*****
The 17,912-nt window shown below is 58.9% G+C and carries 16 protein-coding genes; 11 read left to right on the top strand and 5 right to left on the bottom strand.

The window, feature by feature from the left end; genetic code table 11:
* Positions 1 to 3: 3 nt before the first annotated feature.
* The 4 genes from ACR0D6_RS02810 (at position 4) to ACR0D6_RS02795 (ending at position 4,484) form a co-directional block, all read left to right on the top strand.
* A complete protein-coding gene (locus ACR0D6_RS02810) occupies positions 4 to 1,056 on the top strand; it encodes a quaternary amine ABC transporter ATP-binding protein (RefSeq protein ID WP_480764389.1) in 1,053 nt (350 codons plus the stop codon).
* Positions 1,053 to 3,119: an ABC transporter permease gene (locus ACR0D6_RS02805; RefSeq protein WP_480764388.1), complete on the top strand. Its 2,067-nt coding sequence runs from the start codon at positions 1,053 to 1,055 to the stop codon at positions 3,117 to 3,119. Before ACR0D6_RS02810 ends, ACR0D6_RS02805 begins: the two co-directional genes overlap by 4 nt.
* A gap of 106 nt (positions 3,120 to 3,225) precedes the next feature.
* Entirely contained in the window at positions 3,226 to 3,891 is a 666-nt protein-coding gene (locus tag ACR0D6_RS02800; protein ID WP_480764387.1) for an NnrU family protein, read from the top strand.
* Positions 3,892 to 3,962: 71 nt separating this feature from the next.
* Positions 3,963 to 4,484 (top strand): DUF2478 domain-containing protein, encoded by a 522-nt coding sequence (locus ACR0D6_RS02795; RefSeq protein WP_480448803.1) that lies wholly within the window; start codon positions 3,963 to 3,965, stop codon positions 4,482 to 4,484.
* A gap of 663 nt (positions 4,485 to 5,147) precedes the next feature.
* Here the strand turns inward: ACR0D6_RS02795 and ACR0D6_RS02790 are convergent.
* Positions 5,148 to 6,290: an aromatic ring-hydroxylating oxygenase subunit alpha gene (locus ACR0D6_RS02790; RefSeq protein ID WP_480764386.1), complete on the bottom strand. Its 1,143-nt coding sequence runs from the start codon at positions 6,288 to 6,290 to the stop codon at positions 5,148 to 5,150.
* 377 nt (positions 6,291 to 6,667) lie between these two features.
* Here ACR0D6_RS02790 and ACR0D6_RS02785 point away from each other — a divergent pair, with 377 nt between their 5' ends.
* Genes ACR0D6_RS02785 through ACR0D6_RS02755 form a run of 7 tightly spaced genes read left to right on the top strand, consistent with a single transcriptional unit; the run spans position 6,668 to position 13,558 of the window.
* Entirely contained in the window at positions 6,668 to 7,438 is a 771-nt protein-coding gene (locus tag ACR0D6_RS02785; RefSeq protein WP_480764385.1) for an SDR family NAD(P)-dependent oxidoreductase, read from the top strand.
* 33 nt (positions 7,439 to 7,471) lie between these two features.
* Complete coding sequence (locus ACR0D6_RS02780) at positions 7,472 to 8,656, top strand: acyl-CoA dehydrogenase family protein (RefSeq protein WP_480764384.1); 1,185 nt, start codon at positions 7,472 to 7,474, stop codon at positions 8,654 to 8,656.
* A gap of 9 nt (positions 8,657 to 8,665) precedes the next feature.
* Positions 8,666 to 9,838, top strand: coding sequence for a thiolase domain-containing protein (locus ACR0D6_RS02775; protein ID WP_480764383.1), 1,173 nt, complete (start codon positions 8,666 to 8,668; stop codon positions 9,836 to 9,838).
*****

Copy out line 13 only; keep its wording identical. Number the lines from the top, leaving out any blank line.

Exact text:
* Positions 5,148 to 6,290: an aromatic ring-hydroxylating oxygenase subunit alpha gene (locus ACR0D6_RS02790; RefSeq protein ID WP_480764386.1), complete on the bottom strand. Its 1,143-nt coding sequence runs from the start codon at positions 6,288 to 6,290 to the stop codon at positions 5,148 to 5,150.